I hope that this helps inspire your next bike trip, or to open your mind to the possibilities of overseas cycling. Happy riding!

Carry More Comfortably with Racks and Bags

Category: Pro Tips, Uncategorized








One of the major perceived drawbacks of biking over automobile transportation is the lack of cargo carrying capacity. However, with the right setup, most would be surprised at how much a bicycle can help you carry.


Of course, not all of us can be the hero in the above picture, but luckily, there are all sorts of bicycle accessories that can help you carry what you need to where you need it to be.

A backpack is a useful cargo tool but the physical exertion inherent to cycling often leaves you sweaty, which in combination with wearing a backpack is sticky and uncomfortable. A key item in freeing yourself from the tyranny of the backpack is a rear rack, often colloquially known as a “rat-trap”.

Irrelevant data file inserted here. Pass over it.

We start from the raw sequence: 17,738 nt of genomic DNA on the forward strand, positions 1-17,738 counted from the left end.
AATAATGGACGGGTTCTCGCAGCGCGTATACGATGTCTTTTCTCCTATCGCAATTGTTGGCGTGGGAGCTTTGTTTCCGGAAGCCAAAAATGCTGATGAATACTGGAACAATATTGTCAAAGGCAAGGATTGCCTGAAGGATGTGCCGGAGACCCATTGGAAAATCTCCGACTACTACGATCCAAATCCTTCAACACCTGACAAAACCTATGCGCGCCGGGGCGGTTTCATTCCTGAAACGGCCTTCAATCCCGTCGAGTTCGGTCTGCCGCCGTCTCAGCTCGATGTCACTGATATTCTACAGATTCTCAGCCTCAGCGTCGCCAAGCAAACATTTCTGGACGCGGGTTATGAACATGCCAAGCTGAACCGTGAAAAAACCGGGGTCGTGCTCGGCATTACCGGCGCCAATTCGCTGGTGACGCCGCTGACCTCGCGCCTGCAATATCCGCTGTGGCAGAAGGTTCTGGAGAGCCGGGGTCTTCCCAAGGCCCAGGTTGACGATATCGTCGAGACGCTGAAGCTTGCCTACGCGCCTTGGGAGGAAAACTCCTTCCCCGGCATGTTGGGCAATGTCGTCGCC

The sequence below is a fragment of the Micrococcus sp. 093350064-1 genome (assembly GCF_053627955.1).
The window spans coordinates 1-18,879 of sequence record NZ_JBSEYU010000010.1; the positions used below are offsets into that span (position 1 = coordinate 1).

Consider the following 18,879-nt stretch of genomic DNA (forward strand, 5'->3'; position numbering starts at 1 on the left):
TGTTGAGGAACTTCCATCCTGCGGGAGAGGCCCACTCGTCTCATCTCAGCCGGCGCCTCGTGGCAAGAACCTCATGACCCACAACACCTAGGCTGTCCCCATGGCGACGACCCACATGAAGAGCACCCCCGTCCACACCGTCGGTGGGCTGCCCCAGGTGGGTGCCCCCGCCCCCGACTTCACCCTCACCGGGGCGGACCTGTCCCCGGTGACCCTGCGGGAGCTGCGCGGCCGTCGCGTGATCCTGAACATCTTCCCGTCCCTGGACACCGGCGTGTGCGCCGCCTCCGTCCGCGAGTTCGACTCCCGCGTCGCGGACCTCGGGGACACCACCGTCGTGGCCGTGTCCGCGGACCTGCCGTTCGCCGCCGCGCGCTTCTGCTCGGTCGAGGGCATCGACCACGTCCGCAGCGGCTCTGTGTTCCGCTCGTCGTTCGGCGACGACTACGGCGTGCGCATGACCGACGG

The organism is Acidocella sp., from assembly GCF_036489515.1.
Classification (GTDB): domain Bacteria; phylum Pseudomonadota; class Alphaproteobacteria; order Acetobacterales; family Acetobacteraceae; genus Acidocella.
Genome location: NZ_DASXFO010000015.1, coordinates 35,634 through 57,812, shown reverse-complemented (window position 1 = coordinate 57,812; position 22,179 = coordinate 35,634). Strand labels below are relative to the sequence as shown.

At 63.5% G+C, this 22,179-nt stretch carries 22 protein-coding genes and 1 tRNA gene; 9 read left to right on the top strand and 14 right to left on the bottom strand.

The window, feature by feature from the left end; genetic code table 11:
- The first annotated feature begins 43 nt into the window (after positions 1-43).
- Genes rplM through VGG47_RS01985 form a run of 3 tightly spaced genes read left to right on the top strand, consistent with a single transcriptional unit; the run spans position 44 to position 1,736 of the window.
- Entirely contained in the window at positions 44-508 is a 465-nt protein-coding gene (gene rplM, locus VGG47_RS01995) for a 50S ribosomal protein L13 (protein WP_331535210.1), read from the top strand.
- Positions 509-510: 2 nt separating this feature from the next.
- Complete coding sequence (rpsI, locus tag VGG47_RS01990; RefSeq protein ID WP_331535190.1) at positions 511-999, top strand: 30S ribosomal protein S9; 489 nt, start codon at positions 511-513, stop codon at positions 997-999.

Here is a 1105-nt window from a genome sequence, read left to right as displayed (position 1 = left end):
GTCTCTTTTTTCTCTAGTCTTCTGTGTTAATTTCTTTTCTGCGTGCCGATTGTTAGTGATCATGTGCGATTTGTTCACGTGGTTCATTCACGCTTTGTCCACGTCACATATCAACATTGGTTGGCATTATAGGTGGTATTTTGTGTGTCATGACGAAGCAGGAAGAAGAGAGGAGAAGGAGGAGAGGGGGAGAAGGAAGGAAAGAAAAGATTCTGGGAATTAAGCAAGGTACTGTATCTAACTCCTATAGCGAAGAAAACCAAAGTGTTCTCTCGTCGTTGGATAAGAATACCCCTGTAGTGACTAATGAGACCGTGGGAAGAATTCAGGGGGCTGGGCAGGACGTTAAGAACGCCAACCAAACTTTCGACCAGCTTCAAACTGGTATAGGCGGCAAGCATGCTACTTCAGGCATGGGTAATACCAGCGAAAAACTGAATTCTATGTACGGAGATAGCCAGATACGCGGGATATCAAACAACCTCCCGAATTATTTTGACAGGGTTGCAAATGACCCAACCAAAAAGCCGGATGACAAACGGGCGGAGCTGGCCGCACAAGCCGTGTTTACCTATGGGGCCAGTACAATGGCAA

Axiom Journey Rear Rack

These can have cargo strapped on them directly, with bungee cords, rope, or whatever is at hand, but are better combined with rack-mounted pannier bags or rack top bags. Pannier bags attach securely to a pannier, but can be removed and carried with a convenient handle. These are among the highest-capacity bicycle luggage items available, many featuring separate pockets. Some are even fully weatherproof to keep your stuff dry in the Vancouver wet. These range from the rugged to the urban chic.


Blackburn Wayside Backpack Pannier (L) and Basil Urban Fold Messenger Bag (R)

Rack top bags also attach to a rear rack, but to the top, rather than the side, of the rack. These generally have a lower capacity than pannier bags, but are less bulky.